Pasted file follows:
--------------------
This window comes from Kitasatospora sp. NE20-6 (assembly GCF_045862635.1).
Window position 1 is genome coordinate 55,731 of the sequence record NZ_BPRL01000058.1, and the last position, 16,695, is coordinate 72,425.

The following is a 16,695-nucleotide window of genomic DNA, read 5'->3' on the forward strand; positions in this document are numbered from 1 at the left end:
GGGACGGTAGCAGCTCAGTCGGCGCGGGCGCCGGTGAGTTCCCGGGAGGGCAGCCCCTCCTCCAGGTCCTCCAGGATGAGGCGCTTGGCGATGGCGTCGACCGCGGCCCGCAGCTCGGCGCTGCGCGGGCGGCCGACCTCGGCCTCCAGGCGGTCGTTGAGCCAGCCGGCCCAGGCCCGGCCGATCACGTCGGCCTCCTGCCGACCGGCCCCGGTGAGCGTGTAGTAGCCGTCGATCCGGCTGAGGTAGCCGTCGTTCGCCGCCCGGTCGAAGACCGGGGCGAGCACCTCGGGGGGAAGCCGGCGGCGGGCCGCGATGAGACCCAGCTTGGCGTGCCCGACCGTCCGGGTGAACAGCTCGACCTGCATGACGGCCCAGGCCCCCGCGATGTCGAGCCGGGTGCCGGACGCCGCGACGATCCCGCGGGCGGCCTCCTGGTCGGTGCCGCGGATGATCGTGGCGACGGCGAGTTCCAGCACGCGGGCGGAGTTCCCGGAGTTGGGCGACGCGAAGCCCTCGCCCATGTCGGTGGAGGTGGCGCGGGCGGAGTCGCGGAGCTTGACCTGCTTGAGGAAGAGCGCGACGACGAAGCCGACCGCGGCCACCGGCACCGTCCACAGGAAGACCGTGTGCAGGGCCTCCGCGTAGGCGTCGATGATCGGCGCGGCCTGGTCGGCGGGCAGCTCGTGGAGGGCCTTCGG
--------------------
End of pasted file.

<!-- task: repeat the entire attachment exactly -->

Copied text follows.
This window comes from Kitasatospora sp. NE20-6 (assembly GCF_045862635.1).
Window position 1 is genome coordinate 55,731 of the sequence record NZ_BPRL01000058.1, and the last position, 16,695, is coordinate 72,425.

The following is a 16,695-nucleotide window of genomic DNA, read 5'->3' on the forward strand; positions in this document are numbered from 1 at the left end:
GGGACGGTAGCAGCTCAGTCGGCGCGGGCGCCGGTGAGTTCCCGGGAGGGCAGCCCCTCCTCCAGGTCCTCCAGGATGAGGCGCTTGGCGATGGCGTCGACCGCGGCCCGCAGCTCGGCGCTGCGCGGGCGGCCGACCTCGGCCTCCAGGCGGTCGTTGAGCCAGCCGGCCCAGGCCCGGCCGATCACGTCGGCCTCCTGCCGACCGGCCCCGGTGAGCGTGTAGTAGCCGTCGATCCGGCTGAGGTAGCCGTCGTTCGCCGCCCGGTCGAAGACCGGGGCGAGCACCTCGGGGGGAAGCCGGCGGCGGGCCGCGATGAGACCCAGCTTGGCGTGCCCGACCGTCCGGGTGAACAGCTCGACCTGCATGACGGCCCAGGCCCCCGCGATGTCGAGCCGGGTGCCGGACGCCGCGACGATCCCGCGGGCGGCCTCCTGGTCGGTGCCGCGGATGATCGTGGCGACGGCGAGTTCCAGCACGCGGGCGGAGTTCCCGGAGTTGGGCGACGCGAAGCCCTCGCCCATGTCGGTGGAGGTGGCGCGGGCGGAGTCGCGGAGCTTGACCTGCTTGAGGAAGAGCGCGACGACGAAGCCGACCGCGGCCACCGGCACCGTCCACAGGAAGACCGTGTGCAGGGCCTCCGCGTAGGCGTCGATGATCGGCGCGGCCTGGTCGGCGGGCAGCTCGTGGAGGGCCTTCGG